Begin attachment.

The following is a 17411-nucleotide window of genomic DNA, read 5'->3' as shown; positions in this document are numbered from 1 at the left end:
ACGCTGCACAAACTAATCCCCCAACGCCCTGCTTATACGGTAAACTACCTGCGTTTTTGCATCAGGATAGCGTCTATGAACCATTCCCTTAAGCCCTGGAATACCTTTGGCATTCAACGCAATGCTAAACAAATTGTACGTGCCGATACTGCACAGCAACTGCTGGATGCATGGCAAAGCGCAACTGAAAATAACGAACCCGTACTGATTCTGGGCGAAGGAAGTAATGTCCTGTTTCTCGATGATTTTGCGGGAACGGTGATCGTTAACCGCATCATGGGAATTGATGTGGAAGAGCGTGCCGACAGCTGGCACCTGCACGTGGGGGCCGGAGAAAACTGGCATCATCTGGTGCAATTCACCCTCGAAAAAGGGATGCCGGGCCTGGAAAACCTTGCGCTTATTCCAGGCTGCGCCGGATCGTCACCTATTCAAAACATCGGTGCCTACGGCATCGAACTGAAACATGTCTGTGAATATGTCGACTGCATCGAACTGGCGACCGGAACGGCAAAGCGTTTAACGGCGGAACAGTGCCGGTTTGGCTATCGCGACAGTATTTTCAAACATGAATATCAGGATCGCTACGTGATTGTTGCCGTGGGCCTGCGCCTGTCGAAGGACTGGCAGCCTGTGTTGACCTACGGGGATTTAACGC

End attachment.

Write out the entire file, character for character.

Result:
The following is a 17411-nucleotide window of genomic DNA, read 5'->3' as shown; positions in this document are numbered from 1 at the left end:
ACGCTGCACAAACTAATCCCCCAACGCCCTGCTTATACGGTAAACTACCTGCGTTTTTGCATCAGGATAGCGTCTATGAACCATTCCCTTAAGCCCTGGAATACCTTTGGCATTCAACGCAATGCTAAACAAATTGTACGTGCCGATACTGCACAGCAACTGCTGGATGCATGGCAAAGCGCAACTGAAAATAACGAACCCGTACTGATTCTGGGCGAAGGAAGTAATGTCCTGTTTCTCGATGATTTTGCGGGAACGGTGATCGTTAACCGCATCATGGGAATTGATGTGGAAGAGCGTGCCGACAGCTGGCACCTGCACGTGGGGGCCGGAGAAAACTGGCATCATCTGGTGCAATTCACCCTCGAAAAAGGGATGCCGGGCCTGGAAAACCTTGCGCTTATTCCAGGCTGCGCCGGATCGTCACCTATTCAAAACATCGGTGCCTACGGCATCGAACTGAAACATGTCTGTGAATATGTCGACTGCATCGAACTGGCGACCGGAACGGCAAAGCGTTTAACGGCGGAACAGTGCCGGTTTGGCTATCGCGACAGTATTTTCAAACATGAATATCAGGATCGCTACGTGATTGTTGCCGTGGGCCTGCGCCTGTCGAAGGACTGGCAGCCTGTGTTGACCTACGGGGATTTAACGC